Airlines warned of danger of ash from Mt. Sinabung

Airlines warned of danger of ash from Mt. Sinabung
A mother holds her child as Mount Sinabung spews ash and hot lava during an eruption in Perteguhan village.

INDONESIA - The Kuala Namu International Airport (KNIA) administrator has warned airlines traveling to North Sumatra to avoid flying over the Mount Sinabung area for safety reasons.

KNIA operational manager Ali Sofyan said a number of airline companies had been warned following the eruption of Mt. Sinabung in Karo regency, North Sumatra. Ali added that the warning was especially aimed at low-flying airliners, such as Susi Air and Wings Air, and helicopters.

"They have been advised not to pass the navigation area near Mt. Sinabung. For the time being, the path is unsafe for flying due to very limited visibility caused by volcanic ash," Ali said on Wednesday.

Ali said he had advised airlines flying to Nias Island, North Sumatra, and Simeuleu Island in Aceh to reroute their flights to avoid the effects of the eruption.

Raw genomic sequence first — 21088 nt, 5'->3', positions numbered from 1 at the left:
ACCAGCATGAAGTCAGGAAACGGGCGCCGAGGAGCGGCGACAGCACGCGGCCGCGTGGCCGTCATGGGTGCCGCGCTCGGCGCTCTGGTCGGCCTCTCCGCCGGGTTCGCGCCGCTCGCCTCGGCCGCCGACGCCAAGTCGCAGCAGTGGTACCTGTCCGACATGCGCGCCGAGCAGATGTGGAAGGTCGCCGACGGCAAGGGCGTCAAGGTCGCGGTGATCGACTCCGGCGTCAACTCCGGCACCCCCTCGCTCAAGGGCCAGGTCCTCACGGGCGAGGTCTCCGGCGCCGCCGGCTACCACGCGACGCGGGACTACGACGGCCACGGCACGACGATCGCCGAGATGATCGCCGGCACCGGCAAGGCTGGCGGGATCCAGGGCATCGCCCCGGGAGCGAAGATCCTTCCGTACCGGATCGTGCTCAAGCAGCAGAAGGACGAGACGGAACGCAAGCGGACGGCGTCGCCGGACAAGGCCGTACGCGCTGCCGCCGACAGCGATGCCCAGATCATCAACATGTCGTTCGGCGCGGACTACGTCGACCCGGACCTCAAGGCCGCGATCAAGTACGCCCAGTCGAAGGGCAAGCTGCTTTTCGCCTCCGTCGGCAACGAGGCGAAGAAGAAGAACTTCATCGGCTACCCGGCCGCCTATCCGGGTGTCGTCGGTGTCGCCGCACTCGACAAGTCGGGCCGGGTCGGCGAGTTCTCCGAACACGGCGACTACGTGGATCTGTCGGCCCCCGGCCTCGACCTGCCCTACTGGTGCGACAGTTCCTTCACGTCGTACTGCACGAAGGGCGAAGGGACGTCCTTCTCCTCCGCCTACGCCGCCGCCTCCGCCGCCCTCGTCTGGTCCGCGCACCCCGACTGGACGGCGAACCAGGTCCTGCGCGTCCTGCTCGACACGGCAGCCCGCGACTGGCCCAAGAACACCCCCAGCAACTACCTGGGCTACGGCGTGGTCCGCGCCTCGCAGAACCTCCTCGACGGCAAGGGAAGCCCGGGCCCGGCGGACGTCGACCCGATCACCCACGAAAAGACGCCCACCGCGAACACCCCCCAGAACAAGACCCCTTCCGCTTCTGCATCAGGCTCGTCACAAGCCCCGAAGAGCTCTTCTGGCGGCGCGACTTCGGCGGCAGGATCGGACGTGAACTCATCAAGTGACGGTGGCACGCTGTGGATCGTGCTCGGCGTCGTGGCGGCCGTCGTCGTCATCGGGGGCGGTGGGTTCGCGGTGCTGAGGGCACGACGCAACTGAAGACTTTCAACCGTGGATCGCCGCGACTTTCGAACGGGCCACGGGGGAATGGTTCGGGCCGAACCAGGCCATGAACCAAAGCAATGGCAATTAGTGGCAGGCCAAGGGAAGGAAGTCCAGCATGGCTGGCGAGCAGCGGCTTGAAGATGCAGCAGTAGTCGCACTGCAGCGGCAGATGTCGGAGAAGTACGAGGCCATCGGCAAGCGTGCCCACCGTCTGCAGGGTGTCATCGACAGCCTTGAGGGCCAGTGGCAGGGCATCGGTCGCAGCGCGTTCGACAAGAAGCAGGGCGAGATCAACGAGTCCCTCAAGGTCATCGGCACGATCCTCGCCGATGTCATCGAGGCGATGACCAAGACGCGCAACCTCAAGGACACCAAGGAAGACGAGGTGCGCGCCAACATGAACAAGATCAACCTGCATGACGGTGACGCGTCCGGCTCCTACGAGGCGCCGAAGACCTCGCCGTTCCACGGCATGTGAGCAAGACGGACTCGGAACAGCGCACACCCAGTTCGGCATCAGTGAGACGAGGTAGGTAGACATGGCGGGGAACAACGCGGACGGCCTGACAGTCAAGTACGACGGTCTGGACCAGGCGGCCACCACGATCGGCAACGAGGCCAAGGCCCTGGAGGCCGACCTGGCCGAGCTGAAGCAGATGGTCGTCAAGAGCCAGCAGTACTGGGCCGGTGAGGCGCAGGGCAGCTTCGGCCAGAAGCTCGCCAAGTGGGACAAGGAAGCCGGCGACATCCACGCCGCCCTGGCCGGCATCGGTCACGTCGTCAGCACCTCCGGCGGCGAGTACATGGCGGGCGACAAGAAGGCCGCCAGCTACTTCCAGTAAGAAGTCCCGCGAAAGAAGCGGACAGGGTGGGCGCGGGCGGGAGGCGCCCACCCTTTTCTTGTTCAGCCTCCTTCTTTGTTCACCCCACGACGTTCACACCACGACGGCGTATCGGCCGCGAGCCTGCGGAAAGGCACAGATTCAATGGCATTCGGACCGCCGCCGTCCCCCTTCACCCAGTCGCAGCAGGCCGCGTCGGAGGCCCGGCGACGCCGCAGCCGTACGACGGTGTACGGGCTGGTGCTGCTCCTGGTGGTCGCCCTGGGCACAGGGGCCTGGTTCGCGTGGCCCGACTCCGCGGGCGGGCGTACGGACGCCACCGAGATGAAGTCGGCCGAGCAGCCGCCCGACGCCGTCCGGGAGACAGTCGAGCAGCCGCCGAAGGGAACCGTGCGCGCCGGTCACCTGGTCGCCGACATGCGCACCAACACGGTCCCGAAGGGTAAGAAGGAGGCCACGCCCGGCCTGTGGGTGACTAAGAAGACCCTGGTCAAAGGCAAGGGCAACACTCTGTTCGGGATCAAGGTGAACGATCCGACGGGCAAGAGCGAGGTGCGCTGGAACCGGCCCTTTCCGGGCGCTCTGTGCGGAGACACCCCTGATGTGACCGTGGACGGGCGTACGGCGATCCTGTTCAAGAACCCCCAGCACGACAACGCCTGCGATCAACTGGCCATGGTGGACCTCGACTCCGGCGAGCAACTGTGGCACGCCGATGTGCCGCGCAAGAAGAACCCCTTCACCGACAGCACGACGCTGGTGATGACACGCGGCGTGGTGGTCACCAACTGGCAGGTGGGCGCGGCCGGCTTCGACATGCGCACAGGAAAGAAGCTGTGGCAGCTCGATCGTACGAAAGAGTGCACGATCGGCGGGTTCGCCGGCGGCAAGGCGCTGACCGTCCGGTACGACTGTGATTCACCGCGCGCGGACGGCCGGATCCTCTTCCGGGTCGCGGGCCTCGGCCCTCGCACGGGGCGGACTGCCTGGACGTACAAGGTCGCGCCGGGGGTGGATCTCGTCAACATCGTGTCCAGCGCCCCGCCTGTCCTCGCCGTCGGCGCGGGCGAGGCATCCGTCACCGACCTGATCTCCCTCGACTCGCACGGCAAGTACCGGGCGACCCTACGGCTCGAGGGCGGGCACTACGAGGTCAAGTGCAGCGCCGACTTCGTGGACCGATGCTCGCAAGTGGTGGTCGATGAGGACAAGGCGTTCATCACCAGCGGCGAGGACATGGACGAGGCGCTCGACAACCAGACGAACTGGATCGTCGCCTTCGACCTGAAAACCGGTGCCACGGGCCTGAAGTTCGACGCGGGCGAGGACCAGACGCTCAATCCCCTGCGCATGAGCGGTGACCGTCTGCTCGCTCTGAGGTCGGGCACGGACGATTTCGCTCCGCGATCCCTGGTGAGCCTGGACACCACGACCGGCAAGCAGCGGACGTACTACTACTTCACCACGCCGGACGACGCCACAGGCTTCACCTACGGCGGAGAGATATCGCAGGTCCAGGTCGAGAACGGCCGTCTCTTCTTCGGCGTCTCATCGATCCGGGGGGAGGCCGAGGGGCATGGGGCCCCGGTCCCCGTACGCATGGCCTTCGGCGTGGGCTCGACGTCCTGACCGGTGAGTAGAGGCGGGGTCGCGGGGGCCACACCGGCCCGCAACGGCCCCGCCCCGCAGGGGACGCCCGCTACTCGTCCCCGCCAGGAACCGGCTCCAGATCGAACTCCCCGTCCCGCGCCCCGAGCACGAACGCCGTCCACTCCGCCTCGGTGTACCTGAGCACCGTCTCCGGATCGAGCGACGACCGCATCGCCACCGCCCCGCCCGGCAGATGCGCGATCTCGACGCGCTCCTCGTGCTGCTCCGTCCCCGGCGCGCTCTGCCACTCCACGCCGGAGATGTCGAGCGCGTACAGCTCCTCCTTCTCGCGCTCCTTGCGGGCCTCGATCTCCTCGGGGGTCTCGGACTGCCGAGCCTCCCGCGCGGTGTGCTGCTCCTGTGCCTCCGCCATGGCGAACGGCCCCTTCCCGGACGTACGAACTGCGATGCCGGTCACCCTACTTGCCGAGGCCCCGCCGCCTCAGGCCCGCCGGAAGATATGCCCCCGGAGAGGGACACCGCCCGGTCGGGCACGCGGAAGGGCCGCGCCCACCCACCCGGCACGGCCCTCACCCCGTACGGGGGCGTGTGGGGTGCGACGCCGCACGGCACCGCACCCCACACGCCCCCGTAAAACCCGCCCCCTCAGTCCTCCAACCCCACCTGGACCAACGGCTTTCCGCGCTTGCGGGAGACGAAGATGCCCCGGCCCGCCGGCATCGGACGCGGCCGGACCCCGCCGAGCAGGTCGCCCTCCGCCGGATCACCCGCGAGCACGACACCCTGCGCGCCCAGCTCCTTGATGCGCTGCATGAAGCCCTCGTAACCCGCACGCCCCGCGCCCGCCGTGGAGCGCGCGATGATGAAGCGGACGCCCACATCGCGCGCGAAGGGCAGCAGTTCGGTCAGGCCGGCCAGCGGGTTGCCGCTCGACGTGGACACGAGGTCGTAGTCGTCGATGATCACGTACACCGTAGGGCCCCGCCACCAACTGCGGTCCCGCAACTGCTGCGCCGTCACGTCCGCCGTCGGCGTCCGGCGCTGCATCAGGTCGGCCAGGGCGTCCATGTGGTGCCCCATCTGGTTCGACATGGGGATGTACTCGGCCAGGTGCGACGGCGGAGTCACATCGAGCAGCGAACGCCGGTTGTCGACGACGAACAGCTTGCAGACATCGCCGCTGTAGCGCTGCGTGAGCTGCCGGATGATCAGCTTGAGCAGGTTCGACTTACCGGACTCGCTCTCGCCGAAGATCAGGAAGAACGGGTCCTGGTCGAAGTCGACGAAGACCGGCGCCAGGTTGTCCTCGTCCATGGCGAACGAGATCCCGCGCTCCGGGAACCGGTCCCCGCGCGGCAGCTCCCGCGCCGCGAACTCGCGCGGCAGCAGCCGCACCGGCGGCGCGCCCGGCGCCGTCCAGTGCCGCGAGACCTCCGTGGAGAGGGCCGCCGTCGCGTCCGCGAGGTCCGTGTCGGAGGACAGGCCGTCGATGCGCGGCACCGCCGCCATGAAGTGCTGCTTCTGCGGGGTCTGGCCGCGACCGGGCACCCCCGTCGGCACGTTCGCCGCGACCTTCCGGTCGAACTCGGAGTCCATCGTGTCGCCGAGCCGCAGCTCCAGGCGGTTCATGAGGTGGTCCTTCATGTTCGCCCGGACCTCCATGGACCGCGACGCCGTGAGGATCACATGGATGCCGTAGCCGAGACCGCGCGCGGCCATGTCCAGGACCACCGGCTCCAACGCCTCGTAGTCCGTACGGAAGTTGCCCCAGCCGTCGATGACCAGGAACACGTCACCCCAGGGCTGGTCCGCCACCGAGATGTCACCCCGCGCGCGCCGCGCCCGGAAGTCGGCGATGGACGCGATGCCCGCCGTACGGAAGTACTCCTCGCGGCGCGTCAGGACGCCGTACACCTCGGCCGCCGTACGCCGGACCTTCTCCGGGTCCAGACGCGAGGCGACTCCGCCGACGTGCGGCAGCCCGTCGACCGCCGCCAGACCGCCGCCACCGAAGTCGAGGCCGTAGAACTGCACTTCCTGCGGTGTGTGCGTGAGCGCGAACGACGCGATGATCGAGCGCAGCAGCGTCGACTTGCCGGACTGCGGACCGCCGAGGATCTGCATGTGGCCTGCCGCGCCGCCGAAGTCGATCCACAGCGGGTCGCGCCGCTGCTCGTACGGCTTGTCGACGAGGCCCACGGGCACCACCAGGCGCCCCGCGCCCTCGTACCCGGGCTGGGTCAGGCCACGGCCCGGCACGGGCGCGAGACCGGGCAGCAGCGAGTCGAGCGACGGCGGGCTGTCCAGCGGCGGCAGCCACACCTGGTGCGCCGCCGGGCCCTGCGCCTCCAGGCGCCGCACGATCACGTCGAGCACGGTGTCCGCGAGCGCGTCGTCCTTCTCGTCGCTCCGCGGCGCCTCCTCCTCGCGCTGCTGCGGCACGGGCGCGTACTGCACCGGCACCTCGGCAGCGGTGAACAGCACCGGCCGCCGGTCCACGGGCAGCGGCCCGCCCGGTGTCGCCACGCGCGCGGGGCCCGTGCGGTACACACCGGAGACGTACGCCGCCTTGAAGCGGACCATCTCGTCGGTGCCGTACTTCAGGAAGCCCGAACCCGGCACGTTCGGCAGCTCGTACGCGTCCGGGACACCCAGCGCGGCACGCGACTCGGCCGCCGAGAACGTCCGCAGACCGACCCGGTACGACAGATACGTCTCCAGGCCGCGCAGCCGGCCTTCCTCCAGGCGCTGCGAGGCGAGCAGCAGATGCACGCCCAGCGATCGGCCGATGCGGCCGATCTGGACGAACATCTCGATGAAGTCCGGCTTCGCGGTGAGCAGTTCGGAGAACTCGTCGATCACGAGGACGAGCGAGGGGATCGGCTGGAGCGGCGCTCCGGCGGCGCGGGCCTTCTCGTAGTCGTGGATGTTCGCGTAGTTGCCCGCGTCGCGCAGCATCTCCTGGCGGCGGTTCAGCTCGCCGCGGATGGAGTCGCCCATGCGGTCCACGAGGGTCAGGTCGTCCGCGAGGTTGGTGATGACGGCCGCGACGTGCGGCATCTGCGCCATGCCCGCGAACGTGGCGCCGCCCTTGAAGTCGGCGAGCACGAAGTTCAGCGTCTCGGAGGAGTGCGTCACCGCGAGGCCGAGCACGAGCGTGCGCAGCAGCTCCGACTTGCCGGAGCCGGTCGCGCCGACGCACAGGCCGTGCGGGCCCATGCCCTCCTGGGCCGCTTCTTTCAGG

KNIA air traffic controller Susanto said that changing flight paths was aimed at avoiding volcanic ash that normally followed the wind direction. "If the ash blows eastward, then the flight path will be diverted to the west around 8 kilometers from the mountain and at altitudes of between 7,000 and 9,000 feet," Susanto said, adding that low-flying aircraft flew at an altitude of over 4,000 feet and a distance of 4 kilometers from Mt. Sinabung.

KNIA has remained open since the eruption. "Everything remains normal because the volcanic ash from Mt. Sinabung has yet to affect operations at KNIA," he said.

After first erupting on Sunday, Mt. Sinabung erupted again on Tuesday and on Wednesday and discharged huge volumes of volcanic material. A staff member at the Mt. Sinabung observation post, Ahmad Nabawi, confirmed that the volcano erupted again on Wednesday at 2:30 a.m.

"This is the third eruption. More eruptions are likely, but we don't know when," said Nabawi, adding that the third eruption sent volcanic ash up to 1,500 meters into the air.

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